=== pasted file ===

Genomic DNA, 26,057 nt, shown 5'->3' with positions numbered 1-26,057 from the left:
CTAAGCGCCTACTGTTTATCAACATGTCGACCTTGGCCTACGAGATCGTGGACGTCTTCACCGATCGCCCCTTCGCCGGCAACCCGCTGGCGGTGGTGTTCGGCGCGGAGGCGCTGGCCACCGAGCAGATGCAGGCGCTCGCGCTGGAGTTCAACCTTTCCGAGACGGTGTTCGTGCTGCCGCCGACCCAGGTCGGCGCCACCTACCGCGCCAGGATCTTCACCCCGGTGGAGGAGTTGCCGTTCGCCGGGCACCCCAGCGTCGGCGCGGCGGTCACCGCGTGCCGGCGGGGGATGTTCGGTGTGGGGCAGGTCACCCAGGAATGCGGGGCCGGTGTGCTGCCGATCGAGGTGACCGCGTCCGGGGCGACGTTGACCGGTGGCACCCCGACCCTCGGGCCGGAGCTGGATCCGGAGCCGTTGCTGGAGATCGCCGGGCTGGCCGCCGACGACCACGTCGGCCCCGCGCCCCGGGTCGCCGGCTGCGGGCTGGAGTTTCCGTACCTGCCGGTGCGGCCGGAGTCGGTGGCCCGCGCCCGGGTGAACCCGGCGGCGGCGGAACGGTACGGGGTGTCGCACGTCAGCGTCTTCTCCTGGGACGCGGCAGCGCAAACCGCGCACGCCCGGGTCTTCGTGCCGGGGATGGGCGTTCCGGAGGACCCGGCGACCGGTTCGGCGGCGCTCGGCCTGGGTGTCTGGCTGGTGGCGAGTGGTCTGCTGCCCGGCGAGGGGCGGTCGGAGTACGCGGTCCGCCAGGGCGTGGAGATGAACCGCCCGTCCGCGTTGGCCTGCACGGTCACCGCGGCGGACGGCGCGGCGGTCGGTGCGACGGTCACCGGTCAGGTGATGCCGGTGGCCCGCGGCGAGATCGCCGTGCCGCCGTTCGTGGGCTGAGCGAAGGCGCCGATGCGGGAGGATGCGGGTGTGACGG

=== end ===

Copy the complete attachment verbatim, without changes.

Genomic DNA, 26,057 nt, shown 5'->3' with positions numbered 1-26,057 from the left:
CTAAGCGCCTACTGTTTATCAACATGTCGACCTTGGCCTACGAGATCGTGGACGTCTTCACCGATCGCCCCTTCGCCGGCAACCCGCTGGCGGTGGTGTTCGGCGCGGAGGCGCTGGCCACCGAGCAGATGCAGGCGCTCGCGCTGGAGTTCAACCTTTCCGAGACGGTGTTCGTGCTGCCGCCGACCCAGGTCGGCGCCACCTACCGCGCCAGGATCTTCACCCCGGTGGAGGAGTTGCCGTTCGCCGGGCACCCCAGCGTCGGCGCGGCGGTCACCGCGTGCCGGCGGGGGATGTTCGGTGTGGGGCAGGTCACCCAGGAATGCGGGGCCGGTGTGCTGCCGATCGAGGTGACCGCGTCCGGGGCGACGTTGACCGGTGGCACCCCGACCCTCGGGCCGGAGCTGGATCCGGAGCCGTTGCTGGAGATCGCCGGGCTGGCCGCCGACGACCACGTCGGCCCCGCGCCCCGGGTCGCCGGCTGCGGGCTGGAGTTTCCGTACCTGCCGGTGCGGCCGGAGTCGGTGGCCCGCGCCCGGGTGAACCCGGCGGCGGCGGAACGGTACGGGGTGTCGCACGTCAGCGTCTTCTCCTGGGACGCGGCAGCGCAAACCGCGCACGCCCGGGTCTTCGTGCCGGGGATGGGCGTTCCGGAGGACCCGGCGACCGGTTCGGCGGCGCTCGGCCTGGGTGTCTGGCTGGTGGCGAGTGGTCTGCTGCCCGGCGAGGGGCGGTCGGAGTACGCGGTCCGCCAGGGCGTGGAGATGAACCGCCCGTCCGCGTTGGCCTGCACGGTCACCGCGGCGGACGGCGCGGCGGTCGGTGCGACGGTCACCGGTCAGGTGATGCCGGTGGCCCGCGGCGAGATCGCCGTGCCGCCGTTCGTGGGCTGAGCGAAGGCGCCGATGCGGGAGGATGCGGGTGTGACGG